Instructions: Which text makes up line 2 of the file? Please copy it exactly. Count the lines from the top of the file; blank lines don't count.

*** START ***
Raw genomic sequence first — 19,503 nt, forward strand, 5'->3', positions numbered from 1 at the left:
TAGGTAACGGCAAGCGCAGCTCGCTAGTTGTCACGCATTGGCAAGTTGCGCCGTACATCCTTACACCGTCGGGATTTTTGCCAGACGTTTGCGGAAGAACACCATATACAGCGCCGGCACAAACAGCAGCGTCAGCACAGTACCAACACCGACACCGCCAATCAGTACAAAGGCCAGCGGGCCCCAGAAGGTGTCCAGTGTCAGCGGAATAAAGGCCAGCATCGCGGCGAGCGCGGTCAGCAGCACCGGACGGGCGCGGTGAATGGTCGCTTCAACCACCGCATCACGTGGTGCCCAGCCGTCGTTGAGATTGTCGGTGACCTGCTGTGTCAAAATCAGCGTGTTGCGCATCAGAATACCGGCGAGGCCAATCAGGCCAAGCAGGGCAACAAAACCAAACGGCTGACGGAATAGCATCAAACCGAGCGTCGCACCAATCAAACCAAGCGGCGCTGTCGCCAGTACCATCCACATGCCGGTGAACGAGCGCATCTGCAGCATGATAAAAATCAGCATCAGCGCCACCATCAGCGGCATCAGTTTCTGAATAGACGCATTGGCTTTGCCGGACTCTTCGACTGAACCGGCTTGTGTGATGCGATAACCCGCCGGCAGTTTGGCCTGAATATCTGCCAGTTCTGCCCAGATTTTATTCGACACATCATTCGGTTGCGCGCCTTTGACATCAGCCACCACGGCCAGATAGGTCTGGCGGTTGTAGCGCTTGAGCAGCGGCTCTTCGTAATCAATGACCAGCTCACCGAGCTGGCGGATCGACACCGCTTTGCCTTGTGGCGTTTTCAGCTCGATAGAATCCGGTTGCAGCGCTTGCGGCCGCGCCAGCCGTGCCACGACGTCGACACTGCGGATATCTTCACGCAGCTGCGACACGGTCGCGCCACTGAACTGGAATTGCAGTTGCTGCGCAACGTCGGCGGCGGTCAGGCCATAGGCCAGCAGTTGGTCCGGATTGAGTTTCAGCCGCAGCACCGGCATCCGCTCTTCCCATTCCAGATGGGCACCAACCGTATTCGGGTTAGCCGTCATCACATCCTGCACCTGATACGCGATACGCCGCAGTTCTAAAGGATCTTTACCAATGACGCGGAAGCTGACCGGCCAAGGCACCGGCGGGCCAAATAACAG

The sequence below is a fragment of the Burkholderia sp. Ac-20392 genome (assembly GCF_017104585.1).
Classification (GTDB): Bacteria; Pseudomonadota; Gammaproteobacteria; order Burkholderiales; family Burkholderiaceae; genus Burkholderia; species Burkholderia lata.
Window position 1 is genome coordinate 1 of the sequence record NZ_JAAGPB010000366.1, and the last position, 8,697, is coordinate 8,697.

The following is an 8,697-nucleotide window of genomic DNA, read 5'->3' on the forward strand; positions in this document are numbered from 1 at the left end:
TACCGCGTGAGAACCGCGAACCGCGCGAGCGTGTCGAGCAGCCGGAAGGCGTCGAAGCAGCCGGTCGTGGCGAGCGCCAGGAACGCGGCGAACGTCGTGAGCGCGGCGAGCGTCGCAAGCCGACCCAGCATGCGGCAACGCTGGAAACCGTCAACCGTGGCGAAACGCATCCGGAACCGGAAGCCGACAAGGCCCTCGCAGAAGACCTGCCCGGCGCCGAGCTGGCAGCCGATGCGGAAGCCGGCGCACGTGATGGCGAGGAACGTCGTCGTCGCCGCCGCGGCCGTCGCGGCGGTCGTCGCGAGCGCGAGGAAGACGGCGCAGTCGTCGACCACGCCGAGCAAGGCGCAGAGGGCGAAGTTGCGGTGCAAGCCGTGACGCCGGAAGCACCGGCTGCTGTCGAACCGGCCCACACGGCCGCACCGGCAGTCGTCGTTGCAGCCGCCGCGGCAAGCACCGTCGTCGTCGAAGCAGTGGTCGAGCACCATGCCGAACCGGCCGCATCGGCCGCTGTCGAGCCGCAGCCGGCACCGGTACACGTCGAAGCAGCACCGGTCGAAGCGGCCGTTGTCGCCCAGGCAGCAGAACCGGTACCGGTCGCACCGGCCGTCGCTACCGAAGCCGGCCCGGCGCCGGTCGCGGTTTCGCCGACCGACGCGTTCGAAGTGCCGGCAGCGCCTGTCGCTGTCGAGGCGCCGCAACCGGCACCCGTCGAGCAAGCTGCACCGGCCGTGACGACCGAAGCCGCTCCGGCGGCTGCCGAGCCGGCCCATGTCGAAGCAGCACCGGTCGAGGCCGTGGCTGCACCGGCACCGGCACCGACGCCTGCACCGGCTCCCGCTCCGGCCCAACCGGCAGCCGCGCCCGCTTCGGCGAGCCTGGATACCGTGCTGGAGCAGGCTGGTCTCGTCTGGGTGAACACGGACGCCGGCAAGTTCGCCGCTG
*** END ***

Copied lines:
TAGGTAACGGCAAGCGCAGCTCGCTAGTTGTCACGCATTGGCAAGTTGCGCCGTACATCCTTACACCGTCGGGATTTTTGCCAGACGTTTGCGGAAGAACACCATATACAGCGCCGGCACAAACAGCAGCGTCAGCACAGTACCAACACCGACACCGCCAATCAGTACAAAGGCCAGCGGGCCCCAGAAGGTGTCCAGTGTCAGCGGAATAAAGGCCAGCATCGCGGCGAGCGCGGTCAGCAGCACCGGACGGGCGCGGTGAATGGTCGCTTCAACCACCGCATCACGTGGTGCCCAGCCGTCGTTGAGATTGTCGGTGACCTGCTGTGTCAAAATCAGCGTGTTGCGCATCAGAATACCGGCGAGGCCAATCAGGCCAAGCAGGGCAACAAAACCAAACGGCTGACGGAATAGCATCAAACCGAGCGTCGCACCAATCAAACCAAGCGGCGCTGTCGCCAGTACCATCCACATGCCGGTGAACGAGCGCATCTGCAGCATGATAAAAATCAGCATCAGCGCCACCATCAGCGGCATCAGTTTCTGAATAGACGCATTGGCTTTGCCGGACTCTTCGACTGAACCGGCTTGTGTGATGCGATAACCCGCCGGCAGTTTGGCCTGAATATCTGCCAGTTCTGCCCAGATTTTATTCGACACATCATTCGGTTGCGCGCCTTTGACATCAGCCACCACGGCCAGATAGGTCTGGCGGTTGTAGCGCTTGAGCAGCGGCTCTTCGTAATCAATGACCAGCTCACCGAGCTGGCGGATCGACACCGCTTTGCCTTGTGGCGTTTTCAGCTCGATAGAATCCGGTTGCAGCGCTTGCGGCCGCGCCAGCCGTGCCACGACGTCGACACTGCGGATATCTTCACGCAGCTGCGACACGGTCGCGCCACTGAACTGGAATTGCAGTTGCTGCGCAACGTCGGCGGCGGTCAGGCCATAGGCCAGCAGTTGGTCCGGATTGAGTTTCAGCCGCAGCACCGGCATCCGCTCTTCCCATTCCAGATGGGCACCAACCGTATTCGGGTTAGCCGTCATCACATCCTGCACCTGATACGCGATACGCCGCAGTTCTAAAGGATCTTTACCAATGACGCGGAAGCTGACCGGCCAAGGCACCGGCGGGCCAAATAACAG